SCOTUS ACA Ruling: Status Quo for Pharma
For pharma and med tech, the SCOTUS decision today means pretty much the status quo will prevail. The fate of the ACA is now firmly back in the political arena and any major developments will depend on the outcome of November’s elections. The majority’s opinion – to the surprise of most court followers – chose a path to ruling the mandate constitutional that relied on Congress’ power to levy taxes rather than powers granted by the Commerce Clause. Either way, the result for the Life Sciences industry is the same: the ACA will proceed.
Outside of the mandate, the major issue decided was whether or not the Federal Government could coerce states – through the loss of all Medicaid co-funding - to accept the expansion of Medicaid via raised eligibility limits. Here, the majority ruled that this tactic was unconstitutional. Through 2016, this could be a moot point as the Feds are covering the full cost of the program expansion. However, given the variety of political and economic conditions that exist across the states, some states may opt to drop out by 2016 – a politically risky but not impossible scenario. The question here is what – if any – Federal mechanism would be created for these states to address this coverage “donut hole” (sorry, couldn’t resist). Additional subsidies for private market insurance perhaps. Could this affect pharma? Maybe. Given that commercial markets often pay a bit more for drugs than Medicaid, it could boost sales revenue but that may be offset by lower volumes. And with consistent medical loss ratios for insurance companies now enshrined across the country and outcome-based medicine gathering some steam, managed markets are likely to exert more pressure on pharma regarding drug prices and efficacy.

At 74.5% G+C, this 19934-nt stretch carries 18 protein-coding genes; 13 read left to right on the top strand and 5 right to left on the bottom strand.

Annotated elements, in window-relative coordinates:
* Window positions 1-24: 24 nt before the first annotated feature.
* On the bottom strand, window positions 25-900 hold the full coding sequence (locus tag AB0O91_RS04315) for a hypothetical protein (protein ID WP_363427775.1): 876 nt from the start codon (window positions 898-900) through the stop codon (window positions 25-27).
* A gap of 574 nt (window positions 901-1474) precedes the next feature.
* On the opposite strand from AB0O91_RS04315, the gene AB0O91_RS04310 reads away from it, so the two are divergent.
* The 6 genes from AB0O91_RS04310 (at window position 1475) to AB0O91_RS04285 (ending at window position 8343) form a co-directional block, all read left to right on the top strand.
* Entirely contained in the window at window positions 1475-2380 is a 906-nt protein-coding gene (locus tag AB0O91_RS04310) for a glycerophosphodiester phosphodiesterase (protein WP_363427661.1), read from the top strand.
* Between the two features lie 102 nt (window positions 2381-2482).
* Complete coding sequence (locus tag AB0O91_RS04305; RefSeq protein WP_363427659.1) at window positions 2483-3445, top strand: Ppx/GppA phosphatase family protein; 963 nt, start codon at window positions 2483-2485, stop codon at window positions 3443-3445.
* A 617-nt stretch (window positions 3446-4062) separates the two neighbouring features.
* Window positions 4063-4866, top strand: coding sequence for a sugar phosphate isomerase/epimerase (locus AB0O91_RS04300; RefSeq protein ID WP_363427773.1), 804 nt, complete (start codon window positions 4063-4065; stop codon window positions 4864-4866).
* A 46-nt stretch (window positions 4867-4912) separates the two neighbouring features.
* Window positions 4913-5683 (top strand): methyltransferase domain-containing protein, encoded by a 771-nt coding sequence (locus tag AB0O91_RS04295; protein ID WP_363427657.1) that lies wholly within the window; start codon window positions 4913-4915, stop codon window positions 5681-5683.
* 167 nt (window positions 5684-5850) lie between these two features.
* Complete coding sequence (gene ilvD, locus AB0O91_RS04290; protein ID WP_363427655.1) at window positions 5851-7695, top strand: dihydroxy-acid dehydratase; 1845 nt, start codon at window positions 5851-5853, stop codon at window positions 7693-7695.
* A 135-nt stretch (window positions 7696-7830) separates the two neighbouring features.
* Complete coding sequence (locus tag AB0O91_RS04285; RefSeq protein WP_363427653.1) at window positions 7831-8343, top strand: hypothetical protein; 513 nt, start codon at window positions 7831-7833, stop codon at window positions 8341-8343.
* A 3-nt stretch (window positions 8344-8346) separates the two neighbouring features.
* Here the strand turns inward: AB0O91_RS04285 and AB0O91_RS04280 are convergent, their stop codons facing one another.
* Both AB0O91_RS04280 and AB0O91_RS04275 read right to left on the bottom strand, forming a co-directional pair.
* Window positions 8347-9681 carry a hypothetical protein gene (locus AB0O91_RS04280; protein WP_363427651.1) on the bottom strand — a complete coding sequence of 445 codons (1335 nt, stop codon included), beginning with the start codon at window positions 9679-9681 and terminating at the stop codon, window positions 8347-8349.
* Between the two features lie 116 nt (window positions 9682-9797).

MDRP changes and 340B expansion are not affected at all here, since these are solely drug pricing and not insurance issues.
So, full steam ahead – for now.